Looking over the body of work of the London jeweler Shaun Leane, may leave you with visions of bipolarity. There is the raw, edgy, menacing stuff he’s done during his long collaboration with his friend, the designer Alexander McQueen, and the pretty, flowery things that feel downright bourgeois. The two parts don’t quite compute, so, selfishly and unfairly, I choose to simply disregard part two, and concentrate on part one.
I went through the same experience flipping through the recently published monograph on Leane’s work. I readily admit that this may be unfair to Leane, who is a real master of his craft. Perhaps this is my idealist self that refuses to accept that a craftsman may need to sell the readily accessible stuff in order to do the amazing things. But even if you choose to disregard cute enameled flowers and diamonds and concentrate on silver spears or an aluminum spine that ends in a tail, the 288-page book is plentifully rewarding with backstage imagery from McQueen’s shows. The stuff Leane has done for McQueen is sometimes breathtaking in its menace and daring. It’s discomforting, which is a hallmark of great work.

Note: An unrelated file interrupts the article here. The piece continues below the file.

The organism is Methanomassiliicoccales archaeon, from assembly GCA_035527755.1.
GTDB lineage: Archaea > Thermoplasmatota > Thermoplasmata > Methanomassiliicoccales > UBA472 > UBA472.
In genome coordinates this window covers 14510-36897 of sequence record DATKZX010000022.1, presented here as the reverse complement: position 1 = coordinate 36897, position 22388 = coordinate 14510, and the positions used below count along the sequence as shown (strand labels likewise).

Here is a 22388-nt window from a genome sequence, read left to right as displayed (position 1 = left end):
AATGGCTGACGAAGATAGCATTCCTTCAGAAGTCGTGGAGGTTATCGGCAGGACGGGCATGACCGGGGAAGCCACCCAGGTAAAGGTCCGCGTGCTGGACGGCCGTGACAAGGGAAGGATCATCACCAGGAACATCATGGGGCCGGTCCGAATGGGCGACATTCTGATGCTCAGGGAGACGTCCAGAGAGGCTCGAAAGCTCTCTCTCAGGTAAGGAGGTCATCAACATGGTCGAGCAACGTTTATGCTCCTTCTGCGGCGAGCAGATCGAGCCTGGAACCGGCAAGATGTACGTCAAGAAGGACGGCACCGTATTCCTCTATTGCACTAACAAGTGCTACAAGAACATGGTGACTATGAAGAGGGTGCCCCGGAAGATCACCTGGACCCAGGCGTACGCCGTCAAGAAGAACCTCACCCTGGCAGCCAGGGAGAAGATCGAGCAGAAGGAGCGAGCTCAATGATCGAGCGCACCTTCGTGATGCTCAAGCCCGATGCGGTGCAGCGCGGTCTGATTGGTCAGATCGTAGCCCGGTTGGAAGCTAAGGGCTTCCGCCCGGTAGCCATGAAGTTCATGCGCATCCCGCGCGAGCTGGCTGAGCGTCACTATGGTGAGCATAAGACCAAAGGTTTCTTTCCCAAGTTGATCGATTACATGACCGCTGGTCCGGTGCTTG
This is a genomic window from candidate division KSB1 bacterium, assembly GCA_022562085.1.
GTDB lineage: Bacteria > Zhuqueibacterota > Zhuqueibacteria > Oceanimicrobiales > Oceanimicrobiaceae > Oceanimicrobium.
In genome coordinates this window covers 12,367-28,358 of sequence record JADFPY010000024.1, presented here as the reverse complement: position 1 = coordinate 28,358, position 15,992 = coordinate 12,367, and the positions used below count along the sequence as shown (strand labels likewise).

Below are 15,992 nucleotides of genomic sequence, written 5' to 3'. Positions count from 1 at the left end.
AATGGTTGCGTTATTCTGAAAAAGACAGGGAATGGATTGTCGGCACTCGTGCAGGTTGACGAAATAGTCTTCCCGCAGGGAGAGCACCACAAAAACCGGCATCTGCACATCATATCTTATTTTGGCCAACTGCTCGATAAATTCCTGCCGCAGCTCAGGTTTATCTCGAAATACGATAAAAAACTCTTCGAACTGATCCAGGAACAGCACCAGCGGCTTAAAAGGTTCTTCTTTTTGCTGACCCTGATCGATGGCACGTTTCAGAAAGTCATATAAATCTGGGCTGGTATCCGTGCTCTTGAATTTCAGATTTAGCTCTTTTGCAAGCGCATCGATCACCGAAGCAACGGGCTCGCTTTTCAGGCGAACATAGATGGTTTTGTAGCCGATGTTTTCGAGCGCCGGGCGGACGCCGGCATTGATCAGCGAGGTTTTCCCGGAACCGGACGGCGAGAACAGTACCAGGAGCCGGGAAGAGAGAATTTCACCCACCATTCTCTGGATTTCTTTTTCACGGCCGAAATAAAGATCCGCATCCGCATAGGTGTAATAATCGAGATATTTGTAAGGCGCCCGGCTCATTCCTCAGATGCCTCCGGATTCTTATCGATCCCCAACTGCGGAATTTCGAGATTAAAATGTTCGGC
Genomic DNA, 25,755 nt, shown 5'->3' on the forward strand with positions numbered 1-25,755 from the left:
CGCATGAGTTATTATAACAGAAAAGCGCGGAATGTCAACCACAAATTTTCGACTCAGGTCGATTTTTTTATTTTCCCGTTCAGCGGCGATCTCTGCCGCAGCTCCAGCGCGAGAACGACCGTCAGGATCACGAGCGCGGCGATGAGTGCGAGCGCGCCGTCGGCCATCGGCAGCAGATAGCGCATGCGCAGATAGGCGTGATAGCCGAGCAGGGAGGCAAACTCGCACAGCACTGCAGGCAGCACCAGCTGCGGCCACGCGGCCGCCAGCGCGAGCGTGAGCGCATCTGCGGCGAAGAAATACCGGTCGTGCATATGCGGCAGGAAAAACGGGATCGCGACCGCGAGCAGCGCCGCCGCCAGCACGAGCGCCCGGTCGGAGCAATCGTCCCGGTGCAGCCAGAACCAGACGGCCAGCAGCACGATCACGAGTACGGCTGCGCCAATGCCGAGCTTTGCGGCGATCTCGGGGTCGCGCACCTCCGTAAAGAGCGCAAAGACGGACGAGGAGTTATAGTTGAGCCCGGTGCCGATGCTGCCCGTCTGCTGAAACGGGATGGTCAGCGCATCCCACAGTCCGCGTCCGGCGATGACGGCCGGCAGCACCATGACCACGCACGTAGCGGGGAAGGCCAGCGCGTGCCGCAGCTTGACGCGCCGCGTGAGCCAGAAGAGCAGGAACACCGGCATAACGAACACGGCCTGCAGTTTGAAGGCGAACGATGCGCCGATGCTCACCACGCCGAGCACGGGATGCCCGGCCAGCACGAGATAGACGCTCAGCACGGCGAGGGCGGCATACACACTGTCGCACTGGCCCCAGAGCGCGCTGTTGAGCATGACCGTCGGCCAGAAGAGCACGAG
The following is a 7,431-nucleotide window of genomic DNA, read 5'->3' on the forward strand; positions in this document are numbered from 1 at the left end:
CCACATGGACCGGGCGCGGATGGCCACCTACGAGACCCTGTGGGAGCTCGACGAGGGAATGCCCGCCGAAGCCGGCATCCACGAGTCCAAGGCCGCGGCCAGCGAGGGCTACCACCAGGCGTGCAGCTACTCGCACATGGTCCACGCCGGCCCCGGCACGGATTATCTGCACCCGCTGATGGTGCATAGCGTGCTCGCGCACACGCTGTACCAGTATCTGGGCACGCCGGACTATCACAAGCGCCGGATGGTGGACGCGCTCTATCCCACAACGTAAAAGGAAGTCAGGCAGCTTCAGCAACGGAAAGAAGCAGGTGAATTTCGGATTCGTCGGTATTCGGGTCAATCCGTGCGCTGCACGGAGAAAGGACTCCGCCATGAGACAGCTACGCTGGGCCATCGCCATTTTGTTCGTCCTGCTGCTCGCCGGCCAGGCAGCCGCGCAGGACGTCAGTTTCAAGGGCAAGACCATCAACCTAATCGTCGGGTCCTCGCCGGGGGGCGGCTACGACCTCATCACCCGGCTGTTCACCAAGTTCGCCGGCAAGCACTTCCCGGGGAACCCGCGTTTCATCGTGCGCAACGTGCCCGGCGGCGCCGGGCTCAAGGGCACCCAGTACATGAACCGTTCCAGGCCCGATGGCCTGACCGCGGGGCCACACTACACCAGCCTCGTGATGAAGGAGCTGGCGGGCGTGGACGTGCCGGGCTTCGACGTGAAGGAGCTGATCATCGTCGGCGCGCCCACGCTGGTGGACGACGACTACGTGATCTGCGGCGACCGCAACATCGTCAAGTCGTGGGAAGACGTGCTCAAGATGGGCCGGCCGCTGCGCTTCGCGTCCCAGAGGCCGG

In addition to the imagery, there are several essays in the book, of which the one by Claire Wilcox, the V&A curator of fashion, stands out for its comprehensive throwback view of Leane’s work and his collaboration with McQueen. She quotes Leane from another interview, “This was the powerful thing about working with Lee, because he never challenged you – instead he had a special way of making you challenge yourself.” When McQueen asked Leane to make that infamous exoskeleton for his S/S ’96 show, “Hunger”, Leane bucked, saying that it’s impossible for a goldsmith to make something that big. “Nothing is impossible,” answered McQueen. And that has been Leane’s guiding principle ever since, leading him to produce some of the most exciting things metal has been shaped into.
Shaun Leane, ACC Art Books Territory, $75. Images courtesy of the publisher.